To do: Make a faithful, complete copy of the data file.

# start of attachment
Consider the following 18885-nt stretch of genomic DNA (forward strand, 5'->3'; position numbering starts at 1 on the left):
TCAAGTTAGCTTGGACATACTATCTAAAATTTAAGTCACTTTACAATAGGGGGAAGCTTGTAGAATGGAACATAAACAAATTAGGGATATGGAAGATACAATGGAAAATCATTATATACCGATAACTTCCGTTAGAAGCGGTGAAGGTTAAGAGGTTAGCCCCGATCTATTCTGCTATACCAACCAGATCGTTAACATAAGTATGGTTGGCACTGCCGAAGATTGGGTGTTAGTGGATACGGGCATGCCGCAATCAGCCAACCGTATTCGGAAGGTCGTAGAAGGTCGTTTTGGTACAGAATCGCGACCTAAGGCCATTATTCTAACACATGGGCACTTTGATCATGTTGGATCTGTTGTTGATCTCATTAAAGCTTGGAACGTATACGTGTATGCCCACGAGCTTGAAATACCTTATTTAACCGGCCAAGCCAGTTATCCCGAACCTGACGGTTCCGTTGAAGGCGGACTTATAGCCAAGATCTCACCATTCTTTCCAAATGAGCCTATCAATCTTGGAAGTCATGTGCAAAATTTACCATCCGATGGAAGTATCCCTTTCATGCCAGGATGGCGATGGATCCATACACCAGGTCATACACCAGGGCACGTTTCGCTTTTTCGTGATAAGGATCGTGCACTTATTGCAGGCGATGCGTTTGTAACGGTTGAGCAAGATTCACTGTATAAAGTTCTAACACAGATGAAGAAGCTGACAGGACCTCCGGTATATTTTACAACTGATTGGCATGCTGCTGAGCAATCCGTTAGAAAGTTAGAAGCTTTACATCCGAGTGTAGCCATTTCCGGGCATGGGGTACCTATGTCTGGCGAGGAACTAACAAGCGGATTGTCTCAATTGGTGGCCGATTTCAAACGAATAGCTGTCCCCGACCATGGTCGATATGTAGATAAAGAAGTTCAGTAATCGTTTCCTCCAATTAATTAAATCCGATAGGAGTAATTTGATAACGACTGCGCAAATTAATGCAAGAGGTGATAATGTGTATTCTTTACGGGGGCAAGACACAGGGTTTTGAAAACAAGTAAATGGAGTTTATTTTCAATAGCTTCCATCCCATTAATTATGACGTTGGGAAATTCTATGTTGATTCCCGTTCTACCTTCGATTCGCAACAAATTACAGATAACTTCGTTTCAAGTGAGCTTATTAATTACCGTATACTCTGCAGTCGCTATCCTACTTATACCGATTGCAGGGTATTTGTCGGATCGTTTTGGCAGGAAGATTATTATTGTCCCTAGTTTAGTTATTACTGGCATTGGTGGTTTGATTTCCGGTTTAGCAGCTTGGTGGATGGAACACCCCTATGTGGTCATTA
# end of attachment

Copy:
Consider the following 18885-nt stretch of genomic DNA (forward strand, 5'->3'; position numbering starts at 1 on the left):
TCAAGTTAGCTTGGACATACTATCTAAAATTTAAGTCACTTTACAATAGGGGGAAGCTTGTAGAATGGAACATAAACAAATTAGGGATATGGAAGATACAATGGAAAATCATTATATACCGATAACTTCCGTTAGAAGCGGTGAAGGTTAAGAGGTTAGCCCCGATCTATTCTGCTATACCAACCAGATCGTTAACATAAGTATGGTTGGCACTGCCGAAGATTGGGTGTTAGTGGATACGGGCATGCCGCAATCAGCCAACCGTATTCGGAAGGTCGTAGAAGGTCGTTTTGGTACAGAATCGCGACCTAAGGCCATTATTCTAACACATGGGCACTTTGATCATGTTGGATCTGTTGTTGATCTCATTAAAGCTTGGAACGTATACGTGTATGCCCACGAGCTTGAAATACCTTATTTAACCGGCCAAGCCAGTTATCCCGAACCTGACGGTTCCGTTGAAGGCGGACTTATAGCCAAGATCTCACCATTCTTTCCAAATGAGCCTATCAATCTTGGAAGTCATGTGCAAAATTTACCATCCGATGGAAGTATCCCTTTCATGCCAGGATGGCGATGGATCCATACACCAGGTCATACACCAGGGCACGTTTCGCTTTTTCGTGATAAGGATCGTGCACTTATTGCAGGCGATGCGTTTGTAACGGTTGAGCAAGATTCACTGTATAAAGTTCTAACACAGATGAAGAAGCTGACAGGACCTCCGGTATATTTTACAACTGATTGGCATGCTGCTGAGCAATCCGTTAGAAAGTTAGAAGCTTTACATCCGAGTGTAGCCATTTCCGGGCATGGGGTACCTATGTCTGGCGAGGAACTAACAAGCGGATTGTCTCAATTGGTGGCCGATTTCAAACGAATAGCTGTCCCCGACCATGGTCGATATGTAGATAAAGAAGTTCAGTAATCGTTTCCTCCAATTAATTAAATCCGATAGGAGTAATTTGATAACGACTGCGCAAATTAATGCAAGAGGTGATAATGTGTATTCTTTACGGGGGCAAGACACAGGGTTTTGAAAACAAGTAAATGGAGTTTATTTTCAATAGCTTCCATCCCATTAATTATGACGTTGGGAAATTCTATGTTGATTCCCGTTCTACCTTCGATTCGCAACAAATTACAGATAACTTCGTTTCAAGTGAGCTTATTAATTACCGTATACTCTGCAGTCGCTATCCTACTTATACCGATTGCAGGGTATTTGTCGGATCGTTTTGGCAGGAAGATTATTATTGTCCCTAGTTTAGTTATTACTGGCATTGGTGGTTTGATTTCCGGTTTAGCAGCTTGGTGGATGGAACACCCCTATGTGGTCATTA